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LOSING WORDS
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LOSING WORDS

Hi,

I don't have MS as I see this is a forum for MS sufferers. But I've been desperately trying to find a forum with people with similar symptoms to myself and this is what came up.
For the past few months, I've been 'losing words', forgetting names of people I've known for years, or favourite actors etc. Today I wrote on my facebook "Good get used to a 3 day week" instead of "Could get used to a 3 day week". I am forever using incorrect, but similar sounding words in place of the words I should be using. I eventually notice my mistake, but it bothers me that I did it without realising. I'm 28 tomorrow and am a mostly healthy woman. This has been happening for a few months now.
Tags: symptoms
10 Comments Post a Comment
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1831849_tn?1383231992
Hi Frenchie -

The word loss you describe is a cognitive symptom that often occurs in people with MS. It's part of what we refer to as Cog Fog :-)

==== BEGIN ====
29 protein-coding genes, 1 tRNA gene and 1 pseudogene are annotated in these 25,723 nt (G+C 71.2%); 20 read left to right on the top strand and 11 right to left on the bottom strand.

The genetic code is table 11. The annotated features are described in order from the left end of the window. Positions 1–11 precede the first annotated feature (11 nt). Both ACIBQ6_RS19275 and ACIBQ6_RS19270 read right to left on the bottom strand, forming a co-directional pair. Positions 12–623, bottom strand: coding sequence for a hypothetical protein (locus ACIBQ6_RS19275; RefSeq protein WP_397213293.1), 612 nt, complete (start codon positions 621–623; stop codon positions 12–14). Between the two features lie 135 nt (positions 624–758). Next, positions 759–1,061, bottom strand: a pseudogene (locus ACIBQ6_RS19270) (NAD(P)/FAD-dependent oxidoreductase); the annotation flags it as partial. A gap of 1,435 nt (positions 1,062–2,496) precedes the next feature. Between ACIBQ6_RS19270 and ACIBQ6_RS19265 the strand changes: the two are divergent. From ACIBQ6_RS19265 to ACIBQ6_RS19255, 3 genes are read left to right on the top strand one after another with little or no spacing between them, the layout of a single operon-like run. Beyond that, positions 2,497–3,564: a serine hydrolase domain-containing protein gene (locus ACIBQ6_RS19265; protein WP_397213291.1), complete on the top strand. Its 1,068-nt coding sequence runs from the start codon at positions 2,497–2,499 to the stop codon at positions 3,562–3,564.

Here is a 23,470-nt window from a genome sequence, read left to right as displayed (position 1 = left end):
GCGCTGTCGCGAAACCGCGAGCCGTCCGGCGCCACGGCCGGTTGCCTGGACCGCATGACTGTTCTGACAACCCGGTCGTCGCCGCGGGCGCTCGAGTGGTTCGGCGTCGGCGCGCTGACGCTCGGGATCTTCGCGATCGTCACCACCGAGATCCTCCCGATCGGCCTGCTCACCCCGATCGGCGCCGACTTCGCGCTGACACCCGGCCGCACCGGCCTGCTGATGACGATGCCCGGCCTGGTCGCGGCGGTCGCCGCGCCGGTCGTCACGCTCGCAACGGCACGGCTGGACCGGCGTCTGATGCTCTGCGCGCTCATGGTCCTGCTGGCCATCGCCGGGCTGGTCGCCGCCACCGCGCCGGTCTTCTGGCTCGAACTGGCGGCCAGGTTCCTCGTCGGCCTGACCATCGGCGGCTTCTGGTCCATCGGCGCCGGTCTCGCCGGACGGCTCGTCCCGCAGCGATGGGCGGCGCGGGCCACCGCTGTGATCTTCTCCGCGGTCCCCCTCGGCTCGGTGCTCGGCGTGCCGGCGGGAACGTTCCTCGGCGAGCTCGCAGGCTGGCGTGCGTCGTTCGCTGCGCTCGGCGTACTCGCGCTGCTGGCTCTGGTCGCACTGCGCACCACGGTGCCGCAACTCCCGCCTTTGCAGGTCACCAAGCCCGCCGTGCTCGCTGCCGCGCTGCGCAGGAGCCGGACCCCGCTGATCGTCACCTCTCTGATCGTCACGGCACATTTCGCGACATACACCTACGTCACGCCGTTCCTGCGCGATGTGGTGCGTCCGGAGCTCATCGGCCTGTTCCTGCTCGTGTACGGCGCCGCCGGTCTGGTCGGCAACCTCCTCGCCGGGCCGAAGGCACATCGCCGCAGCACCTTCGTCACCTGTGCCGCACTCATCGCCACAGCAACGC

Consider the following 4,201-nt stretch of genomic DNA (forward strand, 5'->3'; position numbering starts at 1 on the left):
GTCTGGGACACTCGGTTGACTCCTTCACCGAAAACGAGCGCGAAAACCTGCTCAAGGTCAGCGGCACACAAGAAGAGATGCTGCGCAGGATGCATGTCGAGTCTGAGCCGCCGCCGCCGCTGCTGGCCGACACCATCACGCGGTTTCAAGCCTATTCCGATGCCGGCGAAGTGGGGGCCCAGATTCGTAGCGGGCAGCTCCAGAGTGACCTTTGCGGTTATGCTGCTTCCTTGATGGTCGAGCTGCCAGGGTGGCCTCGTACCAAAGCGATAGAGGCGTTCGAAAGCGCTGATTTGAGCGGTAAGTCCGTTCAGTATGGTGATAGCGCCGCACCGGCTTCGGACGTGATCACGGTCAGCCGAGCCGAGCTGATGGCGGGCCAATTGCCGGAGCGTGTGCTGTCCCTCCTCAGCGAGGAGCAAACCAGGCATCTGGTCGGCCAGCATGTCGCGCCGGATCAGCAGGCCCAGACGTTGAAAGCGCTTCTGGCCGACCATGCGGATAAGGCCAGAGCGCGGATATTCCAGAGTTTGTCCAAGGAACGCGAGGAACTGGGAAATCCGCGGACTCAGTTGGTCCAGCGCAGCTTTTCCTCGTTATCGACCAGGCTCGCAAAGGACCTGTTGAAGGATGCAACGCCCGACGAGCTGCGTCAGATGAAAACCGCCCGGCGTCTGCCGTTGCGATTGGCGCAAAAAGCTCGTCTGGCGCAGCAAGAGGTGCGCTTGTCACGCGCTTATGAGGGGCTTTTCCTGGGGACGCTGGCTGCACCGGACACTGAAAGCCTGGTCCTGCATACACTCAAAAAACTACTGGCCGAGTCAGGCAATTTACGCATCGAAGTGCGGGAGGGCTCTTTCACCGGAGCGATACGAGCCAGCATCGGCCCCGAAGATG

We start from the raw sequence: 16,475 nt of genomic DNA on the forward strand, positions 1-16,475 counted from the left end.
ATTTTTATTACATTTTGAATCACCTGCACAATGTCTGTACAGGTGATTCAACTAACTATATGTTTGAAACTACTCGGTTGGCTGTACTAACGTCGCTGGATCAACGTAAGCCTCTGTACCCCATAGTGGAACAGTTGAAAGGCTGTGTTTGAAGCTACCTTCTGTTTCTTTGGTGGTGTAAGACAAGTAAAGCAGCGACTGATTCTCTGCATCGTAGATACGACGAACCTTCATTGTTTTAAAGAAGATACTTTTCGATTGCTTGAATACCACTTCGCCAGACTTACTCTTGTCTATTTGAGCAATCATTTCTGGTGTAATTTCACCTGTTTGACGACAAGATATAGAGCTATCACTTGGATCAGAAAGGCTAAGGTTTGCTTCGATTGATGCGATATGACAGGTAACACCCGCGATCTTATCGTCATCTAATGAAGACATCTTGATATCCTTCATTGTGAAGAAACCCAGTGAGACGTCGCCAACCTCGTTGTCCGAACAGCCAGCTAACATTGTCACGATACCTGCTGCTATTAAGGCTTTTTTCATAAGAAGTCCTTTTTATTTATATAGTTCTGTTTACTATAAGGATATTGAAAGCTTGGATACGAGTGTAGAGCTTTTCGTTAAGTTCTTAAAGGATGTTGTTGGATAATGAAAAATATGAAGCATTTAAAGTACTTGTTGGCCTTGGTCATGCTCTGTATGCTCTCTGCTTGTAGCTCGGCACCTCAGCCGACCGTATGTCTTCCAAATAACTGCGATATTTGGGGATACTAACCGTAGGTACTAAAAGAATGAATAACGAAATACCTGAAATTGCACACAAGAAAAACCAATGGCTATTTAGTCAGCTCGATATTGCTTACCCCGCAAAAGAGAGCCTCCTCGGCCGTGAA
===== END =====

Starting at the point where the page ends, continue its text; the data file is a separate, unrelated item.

You say you don't have MS. Have you been evaluated by a neurologist?

Kyle
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I'd definitely see a doctor, it could be cardiac or it might be MS.  In either case, you need to let your doctors know this is happening.

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5265383_tn?1380059282
It could even be part of gluten-sensitivity or celiac disease; both have cog fog as one of the neurological manifestations.  Or vascular.

I struggle with this daily -- it's embarassing (and I'm more embarrassed by this that the obvious physical stuff!!).

I was trying to call a neighbour this week.  Could NOT remember their phone number.  Could NOT remember the last name to look up in the book.  Took me 8 hours to remember the number, and figured out the last name the next day.  Yikes.

Do you have any other symptoms?
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I have also been experiencing the same problems has yourself and understand how frustrating this is, you feel like you are going mad.

This has been happening for the past couple of years at least, Dr done memory test blood test and all came back fine.

In march this year things got dramatically worse was admitted to hospital for full body spasms, looked like I was fitting but was not a fit, I have left hand dystonia that comes and goes, suffer severe pain, cannot walk vey far, use a stick and wheelchair, severe pain and right leg nerve pain, have had to stop work,  I did 40 hour week as well as being a mum to 3 and housewife.

Have seen 3 neurologists MRI scan saw nothing, awaiting EEG and referral to specialist body movement neuro.

I myself am constantly scouring theses forums in hope for some answers has Dr seem to have no idea and don't seem to realise how this has affected my life

I hope you get some answers and but from my experience I wouldn't hold your breath has it is a long waiting game